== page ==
The children are waving.
Turning around in their seats
they scan the broad swathe
of the motorway
and grin at football supporters
and old men in Metros.
Soon they'll be riding
an empty ribbon of road,
getting a feel for green fields
and the swish, swish, swish
of drystone. They'll wake next day
in their holiday home.

The children are waving,
seeking their mothers in the crowd
until the engine builds up steam
for its first exhalation.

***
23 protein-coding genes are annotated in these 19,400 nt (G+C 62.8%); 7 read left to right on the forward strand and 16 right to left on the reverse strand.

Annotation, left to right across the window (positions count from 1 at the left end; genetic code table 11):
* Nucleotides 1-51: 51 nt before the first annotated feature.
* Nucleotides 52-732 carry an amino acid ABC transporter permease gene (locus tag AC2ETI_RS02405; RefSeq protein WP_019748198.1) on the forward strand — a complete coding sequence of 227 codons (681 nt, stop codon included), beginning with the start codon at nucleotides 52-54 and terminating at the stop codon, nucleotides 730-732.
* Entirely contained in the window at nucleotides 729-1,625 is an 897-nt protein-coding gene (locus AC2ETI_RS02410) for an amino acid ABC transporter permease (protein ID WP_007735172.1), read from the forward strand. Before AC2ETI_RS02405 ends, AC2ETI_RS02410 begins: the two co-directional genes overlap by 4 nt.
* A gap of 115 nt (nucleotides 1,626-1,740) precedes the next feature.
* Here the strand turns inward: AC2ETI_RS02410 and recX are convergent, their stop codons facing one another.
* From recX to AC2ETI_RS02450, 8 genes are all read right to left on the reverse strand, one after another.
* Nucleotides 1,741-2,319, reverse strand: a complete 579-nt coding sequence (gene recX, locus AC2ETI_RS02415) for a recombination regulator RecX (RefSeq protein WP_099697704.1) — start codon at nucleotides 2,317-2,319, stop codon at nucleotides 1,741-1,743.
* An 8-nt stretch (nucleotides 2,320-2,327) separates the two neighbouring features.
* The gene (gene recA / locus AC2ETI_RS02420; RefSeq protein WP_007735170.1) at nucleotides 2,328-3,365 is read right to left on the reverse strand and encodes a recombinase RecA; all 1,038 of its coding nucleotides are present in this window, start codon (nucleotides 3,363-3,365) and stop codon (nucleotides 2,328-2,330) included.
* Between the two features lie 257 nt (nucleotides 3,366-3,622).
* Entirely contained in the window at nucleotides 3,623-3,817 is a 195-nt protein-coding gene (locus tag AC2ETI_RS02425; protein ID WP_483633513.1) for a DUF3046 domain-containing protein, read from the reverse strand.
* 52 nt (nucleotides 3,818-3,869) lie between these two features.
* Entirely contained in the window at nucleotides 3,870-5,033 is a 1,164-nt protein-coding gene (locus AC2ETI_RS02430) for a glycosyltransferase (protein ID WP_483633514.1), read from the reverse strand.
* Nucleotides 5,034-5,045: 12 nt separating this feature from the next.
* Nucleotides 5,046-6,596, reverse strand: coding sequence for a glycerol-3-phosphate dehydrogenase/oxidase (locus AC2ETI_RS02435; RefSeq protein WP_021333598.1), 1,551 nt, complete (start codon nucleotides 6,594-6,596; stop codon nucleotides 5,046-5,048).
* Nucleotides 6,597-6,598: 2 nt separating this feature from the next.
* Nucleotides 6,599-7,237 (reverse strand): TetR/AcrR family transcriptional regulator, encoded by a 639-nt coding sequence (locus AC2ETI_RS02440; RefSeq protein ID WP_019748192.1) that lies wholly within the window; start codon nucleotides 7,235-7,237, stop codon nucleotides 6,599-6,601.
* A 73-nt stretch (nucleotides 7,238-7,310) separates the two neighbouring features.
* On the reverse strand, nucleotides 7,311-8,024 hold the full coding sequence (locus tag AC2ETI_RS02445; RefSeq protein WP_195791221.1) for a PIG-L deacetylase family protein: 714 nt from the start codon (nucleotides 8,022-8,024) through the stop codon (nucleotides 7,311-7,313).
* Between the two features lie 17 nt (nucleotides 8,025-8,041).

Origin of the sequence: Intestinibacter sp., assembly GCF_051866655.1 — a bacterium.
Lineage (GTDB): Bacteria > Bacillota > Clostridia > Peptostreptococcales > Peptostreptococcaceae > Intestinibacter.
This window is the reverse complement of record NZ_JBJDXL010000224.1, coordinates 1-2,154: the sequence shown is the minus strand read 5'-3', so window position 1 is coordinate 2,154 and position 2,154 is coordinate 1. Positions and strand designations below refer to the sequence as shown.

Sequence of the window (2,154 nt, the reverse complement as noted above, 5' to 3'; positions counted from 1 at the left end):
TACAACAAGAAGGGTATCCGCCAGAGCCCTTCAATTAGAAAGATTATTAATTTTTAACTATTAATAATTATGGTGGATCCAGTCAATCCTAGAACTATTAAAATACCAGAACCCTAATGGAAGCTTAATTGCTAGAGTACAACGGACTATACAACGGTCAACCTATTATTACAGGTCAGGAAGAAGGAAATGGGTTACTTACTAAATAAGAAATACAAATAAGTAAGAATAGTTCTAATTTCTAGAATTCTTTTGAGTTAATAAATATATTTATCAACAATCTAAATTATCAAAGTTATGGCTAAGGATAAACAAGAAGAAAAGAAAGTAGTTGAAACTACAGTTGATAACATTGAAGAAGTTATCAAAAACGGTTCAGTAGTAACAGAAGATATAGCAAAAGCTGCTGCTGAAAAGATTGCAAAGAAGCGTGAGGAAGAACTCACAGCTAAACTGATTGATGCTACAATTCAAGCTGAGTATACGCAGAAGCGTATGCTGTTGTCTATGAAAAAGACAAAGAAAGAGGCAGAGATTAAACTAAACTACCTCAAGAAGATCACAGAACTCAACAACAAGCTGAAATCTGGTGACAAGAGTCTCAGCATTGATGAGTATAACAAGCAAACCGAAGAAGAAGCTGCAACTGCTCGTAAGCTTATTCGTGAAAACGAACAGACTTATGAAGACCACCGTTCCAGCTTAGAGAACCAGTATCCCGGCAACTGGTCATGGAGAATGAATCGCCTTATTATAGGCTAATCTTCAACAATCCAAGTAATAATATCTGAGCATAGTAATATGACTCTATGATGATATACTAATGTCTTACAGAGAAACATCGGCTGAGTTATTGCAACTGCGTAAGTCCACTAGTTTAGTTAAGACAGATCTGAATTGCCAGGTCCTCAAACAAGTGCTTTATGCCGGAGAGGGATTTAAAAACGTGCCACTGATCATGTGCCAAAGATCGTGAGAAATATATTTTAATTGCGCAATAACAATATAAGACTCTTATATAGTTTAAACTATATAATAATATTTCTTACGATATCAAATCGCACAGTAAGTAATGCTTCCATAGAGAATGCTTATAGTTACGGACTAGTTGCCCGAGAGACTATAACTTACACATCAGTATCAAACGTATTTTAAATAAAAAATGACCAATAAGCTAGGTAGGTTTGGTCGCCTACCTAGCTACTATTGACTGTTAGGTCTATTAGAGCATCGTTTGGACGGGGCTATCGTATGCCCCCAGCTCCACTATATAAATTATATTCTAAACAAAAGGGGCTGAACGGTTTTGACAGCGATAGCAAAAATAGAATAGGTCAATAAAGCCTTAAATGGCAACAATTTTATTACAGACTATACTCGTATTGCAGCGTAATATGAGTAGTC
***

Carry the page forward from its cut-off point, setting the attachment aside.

Leaving what they know, they hold
on to teddies and parcels
of clothes.Soon they'll eat
their paper-wrapped butties
not knowing where they'll be
tonight or what strangers will come
and take them away. They'll wake,
in an unfamiliar room.

The children are waving
or are they just stretching a hand
to steady their load? Carrying
what they can, with the little ones
on their backs, they've walked for days
and have a staring look,
brows faintly puckered
above their clouded eyes.
They're baskets of ribs,
flesh on bone,
Already, some of the babies
are covered in flies.